Launching into uncharted waters

Image copyright Getty Images
Image caption Work on Glen Sannox has fallen way behind schedule
  • Ferguson Marine Engineering looks very likely to become a government-owned shipyard.
  • It raises questions about industrial strategy, if another company is to be run by the state, after repeated failures.
  • What will Scottish ministers do with the shipyard, where industrial tycoon Jim McColl failed? And what opportunities will be lost if his management team is leaving?

Like a ship at its launch, gathering momentum as it descends the slipway, there's not much that can stop Ferguson Marine Engineering Ltd from plunging into the uncertain waters of government ownership.

Happily, it is unlike yards on the narrower upper Clyde in that launches do not carry the risk of getting a severe dunt on the opposite bank. But there's a lot about these waters that is uncharted.

By the end of next week, it seems likely that the financial risk for the shipyard will be on government books, and no longer those of industrialist Jim McColl.

The Scottish government's agency, Caledonian Maritime Assets Ltd (CMAL), is understood already to have paid almost all the £97m fixed price for the two CalMac ferries at the heart of the Ferguson's dispute, and long before their completion.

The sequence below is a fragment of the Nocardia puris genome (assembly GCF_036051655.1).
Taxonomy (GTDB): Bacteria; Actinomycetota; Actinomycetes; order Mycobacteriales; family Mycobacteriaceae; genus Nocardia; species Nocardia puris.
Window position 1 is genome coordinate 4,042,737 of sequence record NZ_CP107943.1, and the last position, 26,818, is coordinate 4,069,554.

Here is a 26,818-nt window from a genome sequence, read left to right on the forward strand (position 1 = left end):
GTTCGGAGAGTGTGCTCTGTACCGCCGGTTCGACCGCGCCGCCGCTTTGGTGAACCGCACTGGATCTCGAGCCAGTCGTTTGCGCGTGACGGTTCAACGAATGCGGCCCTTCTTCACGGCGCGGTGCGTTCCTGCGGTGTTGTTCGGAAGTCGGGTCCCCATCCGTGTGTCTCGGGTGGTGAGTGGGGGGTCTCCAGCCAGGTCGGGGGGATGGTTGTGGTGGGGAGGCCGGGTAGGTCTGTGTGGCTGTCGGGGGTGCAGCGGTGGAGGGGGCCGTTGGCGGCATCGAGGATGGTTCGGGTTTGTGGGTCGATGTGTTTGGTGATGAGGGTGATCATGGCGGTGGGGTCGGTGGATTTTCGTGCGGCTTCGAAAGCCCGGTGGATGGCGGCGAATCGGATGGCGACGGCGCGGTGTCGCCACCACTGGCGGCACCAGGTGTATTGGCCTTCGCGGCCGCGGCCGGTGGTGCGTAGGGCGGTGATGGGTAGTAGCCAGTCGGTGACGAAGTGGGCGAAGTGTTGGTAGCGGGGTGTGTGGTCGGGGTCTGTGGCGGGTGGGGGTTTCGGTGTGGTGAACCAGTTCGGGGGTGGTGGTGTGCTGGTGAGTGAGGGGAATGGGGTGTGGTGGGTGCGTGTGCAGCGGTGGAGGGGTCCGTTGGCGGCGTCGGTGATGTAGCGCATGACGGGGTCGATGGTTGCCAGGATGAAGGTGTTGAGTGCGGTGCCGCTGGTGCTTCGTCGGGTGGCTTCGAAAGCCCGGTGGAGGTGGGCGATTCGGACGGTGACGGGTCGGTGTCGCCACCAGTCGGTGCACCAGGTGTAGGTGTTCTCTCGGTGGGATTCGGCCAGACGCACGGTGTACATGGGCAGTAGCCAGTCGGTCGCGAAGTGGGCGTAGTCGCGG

If the future is to be nationalised, it will have to pay for the remaining work to get the Glen Sannox and 'hull number 802' into service on the Brodick-Ardrossan route and between Lochmaddy, Uig and Tarbert.

State strategy

CMAL has been blamed by Ferguson for making so many changes to the design - particularly of the special requirements for the prototype diesel/liquified natural gas engine - that the cost is now reckoned to have doubled.

Jim McColl had offered to meet the Scottish government roughly half way on the overspend - asking for about £40m. A statement from his company says it consistently refused to engage.

The Scottish government argues, first, that to bail McColl's company out of a fixed price contract would bring legal claims by other bidders, and second, that to fund the overspend would break European state aid rules.

Image copyright Clyde Blowers
Image caption Jim McColl had sought a compromise deal with the government

So if it wasn't willing to meet some of Ferguson's extra costs: it is determined to finish the ferries and keep the yard open, thus protecting jobs: it has £45m in loans outstanding, which have long puzzled opposition MSPs: then state ownership becomes the inevitable consequence.

That raises big questions about industrial strategy. The SNP administration has been willing to take a stake in BiFab fabrication yards, though their prospects for sustainable orders, and building up to scale of offshore wind farm work, do not look good.

Having taken over Prestwick Airport, it is subsidising operations there with up to £10m per year (while declaring a climate emergency). And it has taken over Scotland's once world-leading wave power firms in the hope that their technology will one day find a market.